Two challenges facing the human race.

I see two challenges facing the human race.

Water shortages

The current potable water crisis in California is a foreshadowing of the unforeseen consequences of climate change and population explosion. Simple conservation will not be enough. Our planet’s natural water cycle is struggling under the burden humans have placed upon it in their unflinching quest for water. We can survive without oil but we cannot survive without water.

Short-Term Thinking

The second is more subtle, but I believe Western society has discarded and forgotten the importance of the softer attributes of what it means to be human. Our quest for progress has pushed aside anything that does not immediately contribute to short term goals and profit. We esteem this pursuit in the media and the “have-nots” are left with two choices. They either resign their drive to succeed and “coast” through the rest of their life, or consciously object and pursue a life at the edge of traditional society through other means.

This is catching up to us as the current trend of press around “Why aren’t millennials <fill in the blank>”. I’m a millennial myself (born in 1982, so at the top end) but see this distinction clearly between my social group.

Society will be forced to repay and repair the rips to our social fabric that have been created. Humans aren’t ready to face this, but I believe I will see the pendulum swing back during my lifetime.

Why does the software community matter?

Since the beginning of appendTo, we’ve constantly said we support the community. I view that supportive posture as one of the keys to the success we’ve seen so far, but we’ve done little to explain why. I was graciously given the opportunity to talk a little bit about this prior to the keynote this week at the devLink Technical Conference and I wanted to re-post the transcript of what I said here on my blog.

This is a subject I am passionate about and see as a key pillar in appendTo fulfilling its purpose as a business.  I’m excited to share more of this perspective publicly.

Are you a fan of supporting community? Why or why not? Let me know in the comments!

Good Morning devLink!

As CEO of appendTo, I have the privilege of attending many different tech conferences all over the world. Last year was my first year at devLink and I was completely blown away. Every conference I went to last year spent a lot of time talking about community, but devLink lived it in a way that has no equal. What I realized is that John and the rest of the devLink team do this because they love this community and want to do what they can to make it better. Believe me. It shows. So, when John asked if appendTo wanted to sponsor devLink this year, we jumped at the chance to lend our support.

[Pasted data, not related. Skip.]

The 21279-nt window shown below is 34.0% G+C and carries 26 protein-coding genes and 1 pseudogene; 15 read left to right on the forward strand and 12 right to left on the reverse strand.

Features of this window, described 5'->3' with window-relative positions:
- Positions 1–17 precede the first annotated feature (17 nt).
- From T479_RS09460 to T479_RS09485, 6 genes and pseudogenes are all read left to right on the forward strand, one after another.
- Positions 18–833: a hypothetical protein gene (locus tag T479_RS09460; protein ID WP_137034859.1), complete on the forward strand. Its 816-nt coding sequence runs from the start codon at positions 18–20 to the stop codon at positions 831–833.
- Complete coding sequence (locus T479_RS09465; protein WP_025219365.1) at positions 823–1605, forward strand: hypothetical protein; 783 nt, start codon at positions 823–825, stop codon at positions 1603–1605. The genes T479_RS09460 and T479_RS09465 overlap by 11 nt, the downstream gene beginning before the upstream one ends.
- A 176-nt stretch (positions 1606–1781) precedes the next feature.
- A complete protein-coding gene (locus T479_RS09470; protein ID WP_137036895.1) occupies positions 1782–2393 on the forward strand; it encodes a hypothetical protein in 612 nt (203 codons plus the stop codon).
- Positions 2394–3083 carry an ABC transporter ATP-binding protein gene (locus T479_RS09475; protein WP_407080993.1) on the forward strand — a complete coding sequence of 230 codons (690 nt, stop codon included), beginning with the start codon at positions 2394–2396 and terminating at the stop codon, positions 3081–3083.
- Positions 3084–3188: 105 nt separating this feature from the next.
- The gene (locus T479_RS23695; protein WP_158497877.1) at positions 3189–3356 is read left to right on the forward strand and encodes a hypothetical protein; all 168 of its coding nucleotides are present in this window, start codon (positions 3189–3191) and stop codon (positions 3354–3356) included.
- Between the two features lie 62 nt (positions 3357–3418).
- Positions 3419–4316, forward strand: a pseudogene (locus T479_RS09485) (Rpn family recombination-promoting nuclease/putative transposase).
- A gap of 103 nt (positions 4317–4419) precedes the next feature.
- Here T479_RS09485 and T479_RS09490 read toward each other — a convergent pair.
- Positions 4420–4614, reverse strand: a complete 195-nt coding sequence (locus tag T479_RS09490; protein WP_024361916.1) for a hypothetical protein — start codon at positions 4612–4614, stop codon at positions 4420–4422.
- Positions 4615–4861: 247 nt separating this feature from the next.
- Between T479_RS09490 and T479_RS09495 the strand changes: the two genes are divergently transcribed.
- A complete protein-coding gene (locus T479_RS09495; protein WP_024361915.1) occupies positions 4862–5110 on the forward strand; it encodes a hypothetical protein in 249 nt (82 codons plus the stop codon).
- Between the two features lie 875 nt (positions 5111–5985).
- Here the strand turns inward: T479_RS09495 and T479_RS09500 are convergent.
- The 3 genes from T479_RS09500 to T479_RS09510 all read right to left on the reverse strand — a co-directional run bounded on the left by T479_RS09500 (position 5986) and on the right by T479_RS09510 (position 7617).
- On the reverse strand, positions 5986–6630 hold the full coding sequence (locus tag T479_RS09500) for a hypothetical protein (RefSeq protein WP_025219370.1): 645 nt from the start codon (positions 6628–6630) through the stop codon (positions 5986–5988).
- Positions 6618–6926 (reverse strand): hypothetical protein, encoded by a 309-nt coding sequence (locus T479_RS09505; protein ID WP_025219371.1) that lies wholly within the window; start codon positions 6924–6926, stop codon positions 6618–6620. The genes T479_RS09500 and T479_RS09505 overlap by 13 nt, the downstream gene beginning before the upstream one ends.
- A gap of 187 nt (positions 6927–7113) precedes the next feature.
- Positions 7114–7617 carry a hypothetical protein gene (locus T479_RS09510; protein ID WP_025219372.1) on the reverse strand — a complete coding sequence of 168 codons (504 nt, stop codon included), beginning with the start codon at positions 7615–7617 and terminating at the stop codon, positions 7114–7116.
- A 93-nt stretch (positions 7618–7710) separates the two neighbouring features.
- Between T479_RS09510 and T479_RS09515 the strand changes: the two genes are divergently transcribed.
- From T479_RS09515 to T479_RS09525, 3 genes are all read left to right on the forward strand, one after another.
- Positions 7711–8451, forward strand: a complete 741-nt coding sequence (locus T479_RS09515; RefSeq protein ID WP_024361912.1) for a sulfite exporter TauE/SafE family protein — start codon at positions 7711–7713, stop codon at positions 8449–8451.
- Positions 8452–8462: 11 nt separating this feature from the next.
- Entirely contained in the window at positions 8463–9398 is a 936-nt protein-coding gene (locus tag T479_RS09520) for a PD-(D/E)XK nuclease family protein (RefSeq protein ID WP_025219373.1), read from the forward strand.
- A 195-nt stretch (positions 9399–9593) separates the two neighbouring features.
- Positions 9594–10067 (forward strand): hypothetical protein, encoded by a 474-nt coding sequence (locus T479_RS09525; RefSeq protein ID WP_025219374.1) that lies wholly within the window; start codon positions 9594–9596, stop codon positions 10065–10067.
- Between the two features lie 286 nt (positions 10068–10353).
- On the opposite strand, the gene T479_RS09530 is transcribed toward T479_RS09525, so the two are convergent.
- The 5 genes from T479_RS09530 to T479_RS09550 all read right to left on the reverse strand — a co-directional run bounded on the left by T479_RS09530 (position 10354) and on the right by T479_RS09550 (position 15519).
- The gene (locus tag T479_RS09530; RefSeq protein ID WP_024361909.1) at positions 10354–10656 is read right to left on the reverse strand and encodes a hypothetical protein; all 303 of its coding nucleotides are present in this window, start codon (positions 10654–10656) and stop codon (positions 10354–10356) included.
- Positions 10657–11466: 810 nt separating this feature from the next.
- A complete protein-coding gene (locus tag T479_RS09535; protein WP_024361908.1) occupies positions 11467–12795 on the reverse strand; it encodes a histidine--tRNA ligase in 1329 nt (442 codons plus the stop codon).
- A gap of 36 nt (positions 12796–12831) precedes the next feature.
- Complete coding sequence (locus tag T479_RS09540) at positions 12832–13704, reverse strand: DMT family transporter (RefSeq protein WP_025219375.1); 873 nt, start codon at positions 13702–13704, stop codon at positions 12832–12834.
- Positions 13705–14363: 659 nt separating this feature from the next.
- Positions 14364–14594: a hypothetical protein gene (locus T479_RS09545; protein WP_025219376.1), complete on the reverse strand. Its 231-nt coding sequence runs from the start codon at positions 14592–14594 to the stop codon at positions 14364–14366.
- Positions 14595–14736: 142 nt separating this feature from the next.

I’d like to share two quick things with you this morning as we all gather to kick off devLink this year.

The first point I’d like to share is why the software development community is special and why it is so important.

Economically, software developers are quickly becoming a scarce resource. We constantly hear that good developers are hard to find, but the people that say that obviously don’t know about this conference.

Seriously though, the statistics show that 70,000 software developer jobs each year go unfilled as companies transition to rely more and more on the tools and frameworks we build to make their businesses run. That translates into a great opportunity for every single person in this room but presents challenges for the world around us.

These statistics look grim but represent a fundamental misunderstanding of what software developers are capable of. They think the size of the pie is fixed. They don’t realize the power of Open Source and that sharing knowledge is far better than hiding it. They don’t understand that what we call our Developer community is one of the best organized grass-roots organizations in existence today. We spread an incredible amount of knowledge about our craft faster than any other group of people before us.

This ability to organize, to share and improve our craft is our super power. It is how we will face the challenges of the future and win. It is how we can each do our part to make the world a better place. That’s what our community is and why appendTo and I am honored to be a part of it.

As a member of this community, the second thing I’d like to do is challenge each and every one of you this week. I’d like you to join me and everyone else in this room in making our community a little bit better while you’re here at devLink.

If you’re an attendee, thank the speaker of each presentation you attend for the blood sweat and tears they invested to put their presentation together. A simple thank you can make that Speaker’s day and will help show them that the late nights preparing and practicing their talks was worth it.

Speakers, thank the attendees for coming to your talk to listen. They have a lot of choices this week and saw something special in the work you did to prepare your material.

Finally, thank the conference organizers for all of the work that goes into putting on an event like this. The work involved in putting together an event of this size takes an army of people volunteering their time to invest in each and everyone one of you.

Our community will be as strong as we make it. By attending this event, you are joining with thousands of other software developers across the world in helping to create a better world for us all.

Thank you!